We are aware of the cost of agency that comes with size. We know that the spontaneous order of the market is much more efficient than the central planning of a corporation. Therefore, we always try to emulate and replicate market-based mechanisms and incentives inside the company. This translates in a few organizational principles that we apply across all our ventures:
a) The profit and loss agents must be as low as possible in the organizational chart. For example, in pharmaceutical retail, each sales point is a business unit, and the manager is evaluated on the results of her pharmacy. While some processes and principles (pricing, physical lay-out and look of the stores and negotiation with providers) are centralized, all other decisions are left to the manager of the pharmacy, from the level of staffing and inventory, to local advertising, cash management, and HR processes, like recruiting, compensation and firing.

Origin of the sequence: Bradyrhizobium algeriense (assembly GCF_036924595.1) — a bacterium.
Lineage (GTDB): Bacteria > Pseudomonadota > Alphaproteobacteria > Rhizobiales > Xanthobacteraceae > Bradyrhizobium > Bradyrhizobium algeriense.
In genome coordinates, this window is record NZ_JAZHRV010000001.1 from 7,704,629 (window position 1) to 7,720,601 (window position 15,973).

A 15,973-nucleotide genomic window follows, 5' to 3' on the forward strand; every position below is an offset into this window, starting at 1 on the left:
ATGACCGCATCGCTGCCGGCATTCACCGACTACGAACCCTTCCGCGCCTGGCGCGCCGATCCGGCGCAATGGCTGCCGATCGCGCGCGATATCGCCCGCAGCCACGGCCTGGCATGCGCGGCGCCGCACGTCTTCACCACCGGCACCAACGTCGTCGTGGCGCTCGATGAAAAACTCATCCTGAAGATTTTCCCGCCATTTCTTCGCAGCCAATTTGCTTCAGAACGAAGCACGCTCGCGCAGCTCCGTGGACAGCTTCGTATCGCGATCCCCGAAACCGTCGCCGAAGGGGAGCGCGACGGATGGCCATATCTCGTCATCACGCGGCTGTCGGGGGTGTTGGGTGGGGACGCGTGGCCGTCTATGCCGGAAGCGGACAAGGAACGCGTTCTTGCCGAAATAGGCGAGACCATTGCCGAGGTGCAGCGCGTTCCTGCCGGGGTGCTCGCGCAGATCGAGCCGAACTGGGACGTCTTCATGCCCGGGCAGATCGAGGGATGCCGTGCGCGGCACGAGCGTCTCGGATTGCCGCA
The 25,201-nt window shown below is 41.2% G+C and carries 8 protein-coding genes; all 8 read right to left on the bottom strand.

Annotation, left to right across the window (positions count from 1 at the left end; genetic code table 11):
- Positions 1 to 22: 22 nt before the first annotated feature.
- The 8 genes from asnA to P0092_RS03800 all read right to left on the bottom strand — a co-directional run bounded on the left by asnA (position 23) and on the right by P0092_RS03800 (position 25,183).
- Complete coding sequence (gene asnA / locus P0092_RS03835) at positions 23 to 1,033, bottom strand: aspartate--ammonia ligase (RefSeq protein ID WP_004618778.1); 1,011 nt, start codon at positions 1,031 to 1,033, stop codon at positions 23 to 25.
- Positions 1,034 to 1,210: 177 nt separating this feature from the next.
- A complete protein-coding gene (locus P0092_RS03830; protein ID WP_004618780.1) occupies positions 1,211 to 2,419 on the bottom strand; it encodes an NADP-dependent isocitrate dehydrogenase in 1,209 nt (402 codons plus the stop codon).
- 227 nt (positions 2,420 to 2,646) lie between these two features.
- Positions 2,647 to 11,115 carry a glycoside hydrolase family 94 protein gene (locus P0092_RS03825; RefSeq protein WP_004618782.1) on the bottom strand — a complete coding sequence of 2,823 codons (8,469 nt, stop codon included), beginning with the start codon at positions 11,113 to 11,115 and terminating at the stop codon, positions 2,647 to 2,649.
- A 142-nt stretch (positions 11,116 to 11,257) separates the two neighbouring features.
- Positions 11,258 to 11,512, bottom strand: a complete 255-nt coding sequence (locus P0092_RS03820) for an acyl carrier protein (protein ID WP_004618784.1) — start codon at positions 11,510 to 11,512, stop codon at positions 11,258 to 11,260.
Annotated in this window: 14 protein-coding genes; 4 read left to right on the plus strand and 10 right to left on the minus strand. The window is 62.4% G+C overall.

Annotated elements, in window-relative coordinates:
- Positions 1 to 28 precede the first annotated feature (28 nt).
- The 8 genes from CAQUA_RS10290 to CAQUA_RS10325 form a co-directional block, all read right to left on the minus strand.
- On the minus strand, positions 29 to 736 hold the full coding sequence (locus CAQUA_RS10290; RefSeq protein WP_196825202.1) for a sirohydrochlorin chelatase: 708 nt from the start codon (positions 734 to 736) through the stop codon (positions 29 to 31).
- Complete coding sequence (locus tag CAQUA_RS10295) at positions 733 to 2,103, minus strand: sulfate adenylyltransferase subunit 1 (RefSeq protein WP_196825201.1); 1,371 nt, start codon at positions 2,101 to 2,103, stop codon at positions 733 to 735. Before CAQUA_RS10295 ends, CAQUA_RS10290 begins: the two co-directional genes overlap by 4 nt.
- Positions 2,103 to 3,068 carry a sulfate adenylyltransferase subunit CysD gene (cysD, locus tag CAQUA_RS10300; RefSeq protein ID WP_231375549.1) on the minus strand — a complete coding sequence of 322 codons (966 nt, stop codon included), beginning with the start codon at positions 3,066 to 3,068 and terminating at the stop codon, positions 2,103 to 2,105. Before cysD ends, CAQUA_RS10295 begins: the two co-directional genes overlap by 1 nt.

b) We believe that staff positions are essentially parasitic, it is the line that creates value for the client. We are very lean, and all the staff positions must be paid voluntary by the agents of the business units from their P&L. For example, in the entire group we have only three persons of human resources.
c) We trust but verify. We leave the business unit managers a lot of leeway, but at the same time we require timely and precise information. Each business unit has to close the books daily, sending to the center a complete P&L and balance sheet the following day. It is the responsible of the business unit (for example, each pharmacy manager) that is in charge of doing that, not accounting people.
d) We are meritocratic. Starting from lower-management positions, 20-30% of salary is variable, based on results and paid monthly. The same applies to career-development: some of the most senior positions, responsible of tens of millions dollars in yearly sales, are covered by high-school drop-outs. We do not care where or what people studied, we just look at their results in the company.